This symposium fosters a discussion between scholars from northern, eastern and southern Europe countries with significantly different socio-historical and political backgrounds and standpoints regarding GE itself, of value for the dialogue at stake. Working under critical or postcolonial perspectives of GE, invited speakers are well aware of the importance of self-critique as part of making the GE debate and practices move forward. Combining pedagogical and research experience, their comprehensive understanding of GE approaches and the role higher education plays in deconstructing or reinforcing ideas is useful for promoting more just and sustainable modes of living and relating. We argue this debate is of utmost relevance, namely in the scope of a 2030 Agenda aiming to be structurally transformative.
Andreotti, V. (2011). Actionable Postcolonial Theory in Education. New York: Palgrave Macmillan. Andreotti, V. & Souza, L.M. (eds.) (2012). Postcolonial perspectives on global citizenship education. New York: Routledge. Bourn, D. (2015). The theory and practice of development education. A pedagogy for global social justice. Oxon: Routledge. Burbules, N. & Torres, C. (2000) (eds.). Globalization and education: critical perspectives. New York: Routldege. Crossley, M., & Tikly, L. (2004). Postcolonial perspectives and comparative and international research in education: a critical introduction. Comparative Education, 40(2), 147–156. https://doi.org/10.1080/0305006042000231329. Haigh, M. (2004). From Internationalisation to Education for Global Citizenship: a Multi-Layered History. Higher Education Quarterly, 68(1): 6–27.DOI:10.1111/hequ.12032 Hartmeyer, H. & Wegimont, L. (eds.) (2016). Global education in Europe revisited. Strategies and structures. Policy, practice and challenges. Münster: Waxmann. Horey, D. et al. (2018). Global Citizenship and Higher Education: a scoping review of the empirical evidence. Journal of Studies in International Education, 22(5): 472–492. Rizvi, F., Lingard, B., & Lavia, J. (2006). Postcolonialism and education: negotiating a contested terrain. Pedagogy, Culture & Society, 14(3), 249-262. doi:10.1080/14681360600891852 Sant, E., Davies, I., Pashby, K., & Shultz, L. (2018). Global citizenship education: a critical introduction to key concepts and debates. London: Bloomsbury.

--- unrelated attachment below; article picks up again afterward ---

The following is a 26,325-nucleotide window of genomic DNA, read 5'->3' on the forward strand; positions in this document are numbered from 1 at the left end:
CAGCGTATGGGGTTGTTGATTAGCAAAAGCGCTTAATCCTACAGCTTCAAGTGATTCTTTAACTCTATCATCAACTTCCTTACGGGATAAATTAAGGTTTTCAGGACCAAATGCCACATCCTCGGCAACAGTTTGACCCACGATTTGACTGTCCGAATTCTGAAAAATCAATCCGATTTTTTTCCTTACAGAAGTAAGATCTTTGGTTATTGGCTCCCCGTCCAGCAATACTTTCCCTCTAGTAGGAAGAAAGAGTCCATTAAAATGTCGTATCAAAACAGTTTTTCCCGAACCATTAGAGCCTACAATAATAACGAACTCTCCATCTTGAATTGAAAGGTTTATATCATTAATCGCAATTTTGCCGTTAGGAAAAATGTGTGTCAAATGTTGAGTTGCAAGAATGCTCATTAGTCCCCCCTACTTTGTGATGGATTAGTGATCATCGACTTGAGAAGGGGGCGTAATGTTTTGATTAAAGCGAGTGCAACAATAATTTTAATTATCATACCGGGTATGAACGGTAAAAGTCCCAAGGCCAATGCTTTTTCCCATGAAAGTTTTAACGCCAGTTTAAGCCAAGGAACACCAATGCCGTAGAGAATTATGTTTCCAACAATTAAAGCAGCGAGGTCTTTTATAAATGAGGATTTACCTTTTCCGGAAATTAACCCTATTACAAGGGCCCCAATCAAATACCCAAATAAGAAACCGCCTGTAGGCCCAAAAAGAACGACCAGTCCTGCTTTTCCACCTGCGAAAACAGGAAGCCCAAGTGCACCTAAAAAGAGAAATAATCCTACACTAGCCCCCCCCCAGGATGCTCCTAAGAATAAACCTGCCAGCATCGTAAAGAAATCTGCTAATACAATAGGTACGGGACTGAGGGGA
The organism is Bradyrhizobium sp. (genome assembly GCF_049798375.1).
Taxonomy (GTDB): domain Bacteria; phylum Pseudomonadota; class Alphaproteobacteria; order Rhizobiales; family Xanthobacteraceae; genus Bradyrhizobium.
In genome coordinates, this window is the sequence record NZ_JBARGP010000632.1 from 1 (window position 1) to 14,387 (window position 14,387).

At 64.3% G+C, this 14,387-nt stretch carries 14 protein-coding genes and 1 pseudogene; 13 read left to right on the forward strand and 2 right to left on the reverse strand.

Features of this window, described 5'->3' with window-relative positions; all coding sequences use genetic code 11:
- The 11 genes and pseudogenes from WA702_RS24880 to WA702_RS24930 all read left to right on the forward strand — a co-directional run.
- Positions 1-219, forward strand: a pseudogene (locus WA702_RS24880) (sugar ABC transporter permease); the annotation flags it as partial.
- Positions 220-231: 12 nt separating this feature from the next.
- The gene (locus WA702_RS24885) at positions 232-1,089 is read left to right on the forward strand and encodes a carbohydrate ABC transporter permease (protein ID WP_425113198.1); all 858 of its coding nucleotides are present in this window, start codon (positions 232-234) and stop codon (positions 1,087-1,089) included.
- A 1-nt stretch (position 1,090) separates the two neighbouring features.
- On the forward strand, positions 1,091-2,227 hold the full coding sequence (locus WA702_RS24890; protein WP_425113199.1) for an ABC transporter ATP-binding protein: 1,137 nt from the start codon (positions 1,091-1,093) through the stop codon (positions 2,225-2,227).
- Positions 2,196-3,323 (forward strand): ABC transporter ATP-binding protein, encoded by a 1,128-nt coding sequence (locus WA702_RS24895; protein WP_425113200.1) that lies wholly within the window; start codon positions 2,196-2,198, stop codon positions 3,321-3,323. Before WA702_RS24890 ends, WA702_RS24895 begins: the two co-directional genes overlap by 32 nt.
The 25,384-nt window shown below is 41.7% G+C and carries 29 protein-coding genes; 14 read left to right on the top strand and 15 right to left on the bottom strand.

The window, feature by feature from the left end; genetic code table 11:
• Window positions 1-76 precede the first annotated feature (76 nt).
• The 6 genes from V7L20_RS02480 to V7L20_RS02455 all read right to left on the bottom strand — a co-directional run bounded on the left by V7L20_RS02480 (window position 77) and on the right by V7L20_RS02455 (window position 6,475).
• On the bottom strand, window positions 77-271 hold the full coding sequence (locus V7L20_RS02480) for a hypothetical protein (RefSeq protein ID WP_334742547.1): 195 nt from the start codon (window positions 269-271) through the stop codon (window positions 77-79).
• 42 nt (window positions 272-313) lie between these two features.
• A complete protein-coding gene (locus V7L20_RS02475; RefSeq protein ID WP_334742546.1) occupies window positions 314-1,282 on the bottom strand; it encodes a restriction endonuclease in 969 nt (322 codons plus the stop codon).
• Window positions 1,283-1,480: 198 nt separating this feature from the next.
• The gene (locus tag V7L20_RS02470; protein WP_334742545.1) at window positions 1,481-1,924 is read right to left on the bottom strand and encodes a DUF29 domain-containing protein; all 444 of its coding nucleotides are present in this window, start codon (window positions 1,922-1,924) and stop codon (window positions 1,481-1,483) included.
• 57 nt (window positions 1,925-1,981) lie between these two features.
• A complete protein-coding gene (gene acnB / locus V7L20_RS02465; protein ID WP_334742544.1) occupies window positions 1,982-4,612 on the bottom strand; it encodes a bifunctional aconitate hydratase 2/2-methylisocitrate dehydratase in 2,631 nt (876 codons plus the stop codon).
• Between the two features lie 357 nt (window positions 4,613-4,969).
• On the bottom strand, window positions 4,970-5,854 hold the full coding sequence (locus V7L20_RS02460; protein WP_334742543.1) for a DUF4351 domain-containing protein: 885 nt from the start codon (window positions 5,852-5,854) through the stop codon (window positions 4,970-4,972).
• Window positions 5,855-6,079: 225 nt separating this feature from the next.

00. Central Events (Keynotes, EERA-Panel, EERJ Round Table, Invited Sessions)
Network 1. Continuing Professional Development: Learning for Individuals, Leaders, and Organisations
Network 2. Vocational Education and Training (VETNET)
Network 3. Curriculum Innovation
Network 4. Inclusive Education
Network 5. Children and Youth at Risk and Urban Education
Network 6. Open Learning: Media, Environments and Cultures
Network 7. Social Justice and Intercultural Education
Network 8. Research on Health Education
Network 9. Assessment, Evaluation, Testing and Measurement
Network 10. Teacher Education Research
Network 11. Educational Effectiveness and Quality Assurance
Network 12. LISnet - Library and Information Science Network
Network 13. Philosophy of Education
Network 14. Communities, Families and Schooling in Educational Research
Network 15. Research Partnerships in Education
Network 16. ICT in Education and Training
Network 17. Histories of Education
Network 18. Research in Sport Pedagogy
Network 19. Ethnography
Network 20. Research in Innovative Intercultural Learning Environments
Network 22. Research in Higher Education
Network 23. Policy Studies and Politics of Education
Network 24. Mathematics Education Research
Network 25. Research on Children's Rights in Education
Network 26. Educational Leadership
Network 27. Didactics – Learning and Teaching